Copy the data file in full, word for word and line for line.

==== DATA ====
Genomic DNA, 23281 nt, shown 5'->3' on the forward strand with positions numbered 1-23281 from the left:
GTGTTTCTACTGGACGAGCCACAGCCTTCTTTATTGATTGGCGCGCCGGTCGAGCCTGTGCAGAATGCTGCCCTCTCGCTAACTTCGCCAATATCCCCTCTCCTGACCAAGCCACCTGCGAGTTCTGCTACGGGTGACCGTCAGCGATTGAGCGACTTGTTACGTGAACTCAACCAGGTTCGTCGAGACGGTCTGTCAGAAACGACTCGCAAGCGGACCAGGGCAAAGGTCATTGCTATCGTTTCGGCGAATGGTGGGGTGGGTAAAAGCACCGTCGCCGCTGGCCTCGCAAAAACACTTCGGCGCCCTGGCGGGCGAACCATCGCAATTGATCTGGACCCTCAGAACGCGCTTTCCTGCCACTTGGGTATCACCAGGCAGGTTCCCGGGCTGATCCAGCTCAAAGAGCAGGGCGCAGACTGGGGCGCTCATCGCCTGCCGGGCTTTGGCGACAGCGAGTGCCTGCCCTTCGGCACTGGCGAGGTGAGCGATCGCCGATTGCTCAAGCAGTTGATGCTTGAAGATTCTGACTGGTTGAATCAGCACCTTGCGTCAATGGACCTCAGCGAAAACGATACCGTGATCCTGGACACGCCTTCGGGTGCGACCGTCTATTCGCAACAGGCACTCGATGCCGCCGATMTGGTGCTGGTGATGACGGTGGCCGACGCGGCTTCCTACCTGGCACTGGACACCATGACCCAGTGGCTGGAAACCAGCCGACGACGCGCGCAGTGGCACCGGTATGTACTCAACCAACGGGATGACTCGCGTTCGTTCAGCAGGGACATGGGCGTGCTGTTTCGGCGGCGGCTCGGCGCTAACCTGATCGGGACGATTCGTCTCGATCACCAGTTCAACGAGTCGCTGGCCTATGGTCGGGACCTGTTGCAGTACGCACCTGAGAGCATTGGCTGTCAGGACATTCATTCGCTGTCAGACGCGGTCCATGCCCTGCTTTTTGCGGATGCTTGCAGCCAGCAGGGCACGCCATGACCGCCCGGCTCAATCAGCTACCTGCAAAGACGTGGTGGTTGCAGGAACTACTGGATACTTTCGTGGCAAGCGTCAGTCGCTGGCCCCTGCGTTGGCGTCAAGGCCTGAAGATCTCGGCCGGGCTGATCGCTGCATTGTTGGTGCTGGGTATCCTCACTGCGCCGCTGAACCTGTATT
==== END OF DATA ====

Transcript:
Genomic DNA, 23281 nt, shown 5'->3' on the forward strand with positions numbered 1-23281 from the left:
GTGTTTCTACTGGACGAGCCACAGCCTTCTTTATTGATTGGCGCGCCGGTCGAGCCTGTGCAGAATGCTGCCCTCTCGCTAACTTCGCCAATATCCCCTCTCCTGACCAAGCCACCTGCGAGTTCTGCTACGGGTGACCGTCAGCGATTGAGCGACTTGTTACGTGAACTCAACCAGGTTCGTCGAGACGGTCTGTCAGAAACGACTCGCAAGCGGACCAGGGCAAAGGTCATTGCTATCGTTTCGGCGAATGGTGGGGTGGGTAAAAGCACCGTCGCCGCTGGCCTCGCAAAAACACTTCGGCGCCCTGGCGGGCGAACCATCGCAATTGATCTGGACCCTCAGAACGCGCTTTCCTGCCACTTGGGTATCACCAGGCAGGTTCCCGGGCTGATCCAGCTCAAAGAGCAGGGCGCAGACTGGGGCGCTCATCGCCTGCCGGGCTTTGGCGACAGCGAGTGCCTGCCCTTCGGCACTGGCGAGGTGAGCGATCGCCGATTGCTCAAGCAGTTGATGCTTGAAGATTCTGACTGGTTGAATCAGCACCTTGCGTCAATGGACCTCAGCGAAAACGATACCGTGATCCTGGACACGCCTTCGGGTGCGACCGTCTATTCGCAACAGGCACTCGATGCCGCCGATMTGGTGCTGGTGATGACGGTGGCCGACGCGGCTTCCTACCTGGCACTGGACACCATGACCCAGTGGCTGGAAACCAGCCGACGACGCGCGCAGTGGCACCGGTATGTACTCAACCAACGGGATGACTCGCGTTCGTTCAGCAGGGACATGGGCGTGCTGTTTCGGCGGCGGCTCGGCGCTAACCTGATCGGGACGATTCGTCTCGATCACCAGTTCAACGAGTCGCTGGCCTATGGTCGGGACCTGTTGCAGTACGCACCTGAGAGCATTGGCTGTCAGGACATTCATTCGCTGTCAGACGCGGTCCATGCCCTGCTTTTTGCGGATGCTTGCAGCCAGCAGGGCACGCCATGACCGCCCGGCTCAATCAGCTACCTGCAAAGACGTGGTGGTTGCAGGAACTACTGGATACTTTCGTGGCAAGCGTCAGTCGCTGGCCCCTGCGTTGGCGTCAAGGCCTGAAGATCTCGGCCGGGCTGATCGCTGCATTGTTGGTGCTGGGTATCCTCACTGCGCCGCTGAACCTGTATT